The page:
Why Should Someone Trust You?

How do we determine that someone should be trusted? Is there a definitive test that we subject others to that gets us to a reliable and defensible answer? Are there black-and-white criteria with boxes that we check off as we reach a pre-determined grade or score?

Would that trust were so easy.

We are seeing this question played out practically every day in the political environment. We watch and read bellicose statements that sound more authoritarian and bullying than collaborative and bridge-building.

On the other hand, Rex Tillerson, the new Secretary of State, today included this statement in his remarks to the staff at State: “Hi. I’m the new guy.” With a bit of candor and humility, he may have gained a few points toward the trust that he will need to lead the country in its foreign policy.

We’ve seen the former in our Church, too. We are not exempt. And gratefully, we have heard the latter as well. For folks like me, we were fortunate enough to hear Cardinal Joseph Bernadin refer to himself as “our brother.”

But words are words. And we know it. “I’ll believe it when I see it,” we think, even if we don’t say it.

It’s our actions that speak loudly, and tend to be the building blocks of trust.

Within a few months of starting a new job, I realized that there was a great deal of mistrust between my committee and my position. My predecessor had not followed through on their decisions, and they were mad. With good reason. “Trust me” because I was new wasn’t going to cut it. So I chose actions–regular, detailed communication, opening the budget, as much transparency as possible. Slowly, we built trust between us.

Officials were suspicious of Jesus. His words were probably familiar since there had been others who claimed to be the prophet, the savior, the messiah during his time. It was his actions that distinguished him, and earned the trust of his followers–sitting next to a Samaritan woman at the well, touching the unclean, spending hours and days with the poor and dispossessed.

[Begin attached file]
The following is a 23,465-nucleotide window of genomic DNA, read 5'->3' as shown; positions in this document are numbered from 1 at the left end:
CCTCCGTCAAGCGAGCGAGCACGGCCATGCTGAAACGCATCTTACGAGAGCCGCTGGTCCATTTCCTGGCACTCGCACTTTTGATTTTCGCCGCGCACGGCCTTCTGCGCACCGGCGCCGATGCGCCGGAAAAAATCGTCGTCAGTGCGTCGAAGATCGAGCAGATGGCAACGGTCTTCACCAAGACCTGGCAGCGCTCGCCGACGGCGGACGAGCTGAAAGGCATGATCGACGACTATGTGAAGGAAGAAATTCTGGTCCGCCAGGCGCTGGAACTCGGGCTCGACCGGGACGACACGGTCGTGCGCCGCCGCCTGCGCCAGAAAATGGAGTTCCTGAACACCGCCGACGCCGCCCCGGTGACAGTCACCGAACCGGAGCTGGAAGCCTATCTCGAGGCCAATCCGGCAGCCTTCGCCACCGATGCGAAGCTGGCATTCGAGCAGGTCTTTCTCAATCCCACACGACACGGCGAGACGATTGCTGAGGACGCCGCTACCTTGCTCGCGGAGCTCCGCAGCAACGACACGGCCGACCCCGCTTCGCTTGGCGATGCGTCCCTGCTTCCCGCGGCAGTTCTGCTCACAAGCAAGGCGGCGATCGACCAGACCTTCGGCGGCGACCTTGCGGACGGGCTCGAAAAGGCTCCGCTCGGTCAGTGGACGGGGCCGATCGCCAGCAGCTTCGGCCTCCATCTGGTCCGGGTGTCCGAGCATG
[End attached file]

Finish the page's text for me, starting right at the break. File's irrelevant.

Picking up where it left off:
Let’s leave our words aside, and look at what actions we can take to build the bonds of trust that we need as a Catholic community.

Complimentary or Complementary?

ColorI think of myself as “color-challenged.” I don’t often know what color to pick when it comes to shoes or paint or much of anything else, so I resort to the basics of the color wheel.

Limiting myself to the 6 options of the primary and secondary colors, the internal conversation goes something like this. “If the room is blue, then what are the adjacent and opposite colors?” Answers? Green and purple, and orange.

When it comes to leadership culture, I can be equally challenged, but find that I take a similar tack in addressing the question, “What kind of leader do I need to be in this particular situation and for this particular group?”

The summer issue of Harvard Business Review includes a “Defend Your Research” article on how leaders should complement their culture, not embody it. Sort of counter-intuitive, but I’ve seen it in action in my own experience. I find the answer is similar to my color challenge — go with the opposite or complementary skill set.

Does the program or office need someone who is task-oriented to right or steady or focus the ship? Then you are called to bring your organizational and administrative skills to the vision of the ministry so that it can be its most effective.